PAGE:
Let’s Talk with Terry Odell

September 17, 2015

When Research is Too Much Fun

Terry Odell

Last time, I talked about throwing out the “Write What You Know” rule, and mentioned writing what you can learn. Sometimes, we authors get to have Too Much Fun doing just that.


I recently attended a conference devoted to helping writers get it ‘right’ with all things related to law enforcement and first responders, The Writers’ Police Academy. This year, it moved to a new venue, the Public Safety Training Center, part of the Fox Valley Technical College.


Here, authors take workshops given by the pros in the field, and often these workshops include ‘gowning and gloving up’ to learn how to do presumptive tests for blood. The big difference is that we’re not using real blood, but we get to learn how to use the field kits, and how to use blood spatter evidence to determine what really happened at a crime scene. (And did you know even if you’re wearing latex gloves, you can leave fingerprints behind?)


We get to meet K-9s and their handlers, and watch them in action. There are shooting simulations, rescuing people from “burning” (smoke-filled) buildings, breaching buildings, and this campus is adjacent to the Appleton Airport, and there’s a real 727 parked at the edge of the center, as well as an entire mockup of a small town. Workshops by a NYC undercover cop, another by a Secret Service agent – where else can you find all these experts in one place? I definitely came home with brain overload.

bank robber capture_WPA15

When we were there, it was the last day of the cadets’ training, and they were running traffic stop scenarios, all visible from the classroom windows (or, if you wanted to, you could go outside and watch from a closer vantage point). We saw a recreation of taking down a bank robber who was fleeing the scene, a fire department rescue of a man who’d had a heart attack while he was on an inaccessible trail in the mountains.

It’s one thing to read the facts, it’s another to talk to experts, but hands-on is fantastic.

Obviously, if you’re writing time-travel, it’s going to be a little harder to do your homework hands-on, but for crime novelists, this is golden.

Now, if we could just convince our readers not to assume what they watch on television is the way it happens in real life! Because now, we all know better.

WPA tote I’ve got a Writers’ Police Academy Totebag (autographed by me) for one commenter. (US only; international winners can choose a download of one of my Mapleton mysteries.) Just tell me what kind of a ‘hands on’ research trip you’d like to take, or one you’ve taken. (Doesn’t need to have anything to do with writing – just a place you’d like to go to learn something new.) This contest is now over – thanks to all who entered, and to the winner, Elaine Roberson.

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Posted in Let's Talk, with Terry Odell, zed: Former Authors • Tags: , , , , , |  26 Comments


26 thoughts on “Let’s Talk with Terry Odell

    1. Most definitely – it’s a challenge to transfer everything you see, hear, and feel so the reader can be there with you, but it’s so much more ‘alive’ than taking a trip through Google for information,

  1. Sounds like you had a great experience at the conference. I like trying all kinds of new things, so it’s hard to pin down what kind of research I would like to do. I love to travel, so it might include a trip to somewhere I haven’t been.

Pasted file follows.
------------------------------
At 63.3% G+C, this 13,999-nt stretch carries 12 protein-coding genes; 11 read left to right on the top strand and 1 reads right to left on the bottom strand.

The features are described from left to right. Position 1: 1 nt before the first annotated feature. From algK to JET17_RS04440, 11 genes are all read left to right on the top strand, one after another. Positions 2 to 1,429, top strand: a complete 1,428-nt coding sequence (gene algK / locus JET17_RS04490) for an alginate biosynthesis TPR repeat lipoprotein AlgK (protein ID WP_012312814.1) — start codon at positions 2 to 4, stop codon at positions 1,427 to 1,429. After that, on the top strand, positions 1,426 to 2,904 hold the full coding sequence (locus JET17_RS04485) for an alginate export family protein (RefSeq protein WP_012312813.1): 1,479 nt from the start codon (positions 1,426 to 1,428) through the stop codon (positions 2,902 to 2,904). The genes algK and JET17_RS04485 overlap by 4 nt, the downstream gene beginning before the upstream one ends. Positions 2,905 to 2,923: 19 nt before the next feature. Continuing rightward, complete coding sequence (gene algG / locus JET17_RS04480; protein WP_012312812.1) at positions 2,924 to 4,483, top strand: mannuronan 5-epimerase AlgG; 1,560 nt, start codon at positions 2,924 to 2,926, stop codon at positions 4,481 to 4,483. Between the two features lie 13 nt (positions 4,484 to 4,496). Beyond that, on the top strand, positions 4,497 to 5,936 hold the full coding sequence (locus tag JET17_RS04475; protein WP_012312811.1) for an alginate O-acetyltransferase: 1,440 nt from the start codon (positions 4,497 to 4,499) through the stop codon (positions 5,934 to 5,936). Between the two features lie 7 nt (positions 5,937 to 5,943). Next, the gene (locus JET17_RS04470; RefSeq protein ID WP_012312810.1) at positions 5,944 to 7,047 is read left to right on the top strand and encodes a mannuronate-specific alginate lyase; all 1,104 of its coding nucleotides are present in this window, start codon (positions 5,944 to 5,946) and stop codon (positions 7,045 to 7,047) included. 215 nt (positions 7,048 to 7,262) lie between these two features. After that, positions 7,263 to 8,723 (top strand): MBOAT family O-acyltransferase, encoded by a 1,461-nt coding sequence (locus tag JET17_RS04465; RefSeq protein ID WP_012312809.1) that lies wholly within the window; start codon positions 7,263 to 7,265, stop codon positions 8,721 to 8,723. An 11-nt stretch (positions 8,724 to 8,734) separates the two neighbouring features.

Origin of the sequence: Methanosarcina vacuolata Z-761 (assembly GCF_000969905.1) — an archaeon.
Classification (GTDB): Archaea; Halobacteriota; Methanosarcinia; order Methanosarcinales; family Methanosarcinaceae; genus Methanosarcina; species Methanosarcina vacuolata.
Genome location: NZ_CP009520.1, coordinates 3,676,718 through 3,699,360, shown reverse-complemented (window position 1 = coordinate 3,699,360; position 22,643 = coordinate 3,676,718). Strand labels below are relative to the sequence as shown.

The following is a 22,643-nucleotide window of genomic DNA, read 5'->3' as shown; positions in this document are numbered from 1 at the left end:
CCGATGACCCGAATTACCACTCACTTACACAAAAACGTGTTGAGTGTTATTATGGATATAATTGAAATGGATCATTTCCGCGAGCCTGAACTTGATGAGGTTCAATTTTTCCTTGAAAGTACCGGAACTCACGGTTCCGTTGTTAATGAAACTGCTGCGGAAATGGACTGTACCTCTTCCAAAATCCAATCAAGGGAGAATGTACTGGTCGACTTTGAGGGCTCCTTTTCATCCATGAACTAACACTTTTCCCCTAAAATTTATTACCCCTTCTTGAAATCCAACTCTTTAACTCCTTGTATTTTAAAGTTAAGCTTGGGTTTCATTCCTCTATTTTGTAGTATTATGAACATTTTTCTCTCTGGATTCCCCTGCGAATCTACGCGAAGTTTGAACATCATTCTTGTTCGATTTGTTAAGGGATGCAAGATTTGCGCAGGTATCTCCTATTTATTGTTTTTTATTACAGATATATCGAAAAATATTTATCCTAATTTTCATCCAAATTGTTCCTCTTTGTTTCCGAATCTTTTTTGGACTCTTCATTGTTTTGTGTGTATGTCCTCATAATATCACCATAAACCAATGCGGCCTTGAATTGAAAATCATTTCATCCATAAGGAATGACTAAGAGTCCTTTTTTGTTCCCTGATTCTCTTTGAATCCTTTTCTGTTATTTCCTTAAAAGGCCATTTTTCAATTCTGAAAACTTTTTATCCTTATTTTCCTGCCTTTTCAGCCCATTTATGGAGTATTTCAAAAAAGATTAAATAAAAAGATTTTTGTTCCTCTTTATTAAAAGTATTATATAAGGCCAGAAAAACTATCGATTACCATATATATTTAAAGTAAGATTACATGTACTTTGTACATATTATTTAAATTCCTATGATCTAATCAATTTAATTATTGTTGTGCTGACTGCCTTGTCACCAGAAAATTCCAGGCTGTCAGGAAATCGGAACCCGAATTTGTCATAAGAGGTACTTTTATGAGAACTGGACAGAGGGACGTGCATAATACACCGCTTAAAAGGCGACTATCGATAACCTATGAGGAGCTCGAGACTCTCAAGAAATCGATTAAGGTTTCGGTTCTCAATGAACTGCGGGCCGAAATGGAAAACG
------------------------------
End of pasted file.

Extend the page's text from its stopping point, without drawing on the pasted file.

1. We just came back from a riverboat cruise on the Mississippi. More expensive than your typical cruise. But, only around 150 passengers.

    1. It definitely is. My husband, who is not a writer (unless you call his scientific stuff he did back in the day), has been to this one 3 times and loves it. If nothing else, he’s even more vocal when watching crime shows on tv.

    1. Oh, yeah. Most of them, although not everything they show is wrong. Just enough to cause problems for writers. And lawyers. The CSI Effect in the courtroom really messes things up.

  2. Thanks for sharing your experiences. Looking forward to reading some of your recaps in your upcoming books.

  3. You’re not going to believe this, but I’m the most chicken researcher in the whole world. I’ve put off all kinds of things rather than having to go and see it in person. I’ve changed plots too… I am definitely the “armchair traveler” and I thank goodness for the internet and writer’s conferences that bring so much of what I need write to my inbox. I love WPA, by the way, and should make arrangements to go again. Or maybe I can continue to live vicariously through your exploits!

    1. I’ve gotten better about picking up the phone. I just hope the deputy I talked to about marijuana in edibles doesn’t come check out my kitchen (no, he wouldn’t find anything).

    2. Same here, Maggie. We should go together, we absolutely should I’m like you– totally chicken — but we could brave each other up.

  4. I had a fabulous trip to Arizona to research Peril by Ponytail. I experienced all the adventures my heroine has in the story with more left over for another book. It was a memorable vacation, and I am glad to share a portion of it with readers.

  5. Very interesting, Terry! Thank you for sharing your adventure! I never really considered the amount of research an author must do in order to be accurate.

      1. You bet. I don’t move as quickly as I used to! But I’m still rarin’ to learn all I can. 🙂

  6. Amazing the research authors do! I would like to take a hands on workshop like you have described, learn the facts about solving the crime, especially that forensics isn’t instant magic.

    Thanks for the giveaway.

  7. I’m a school librarian. The BEST research trip I ever took was a behind the scenes tour of the Library of Congress. It took all day and we barely scratched the surface. It was totally cool!

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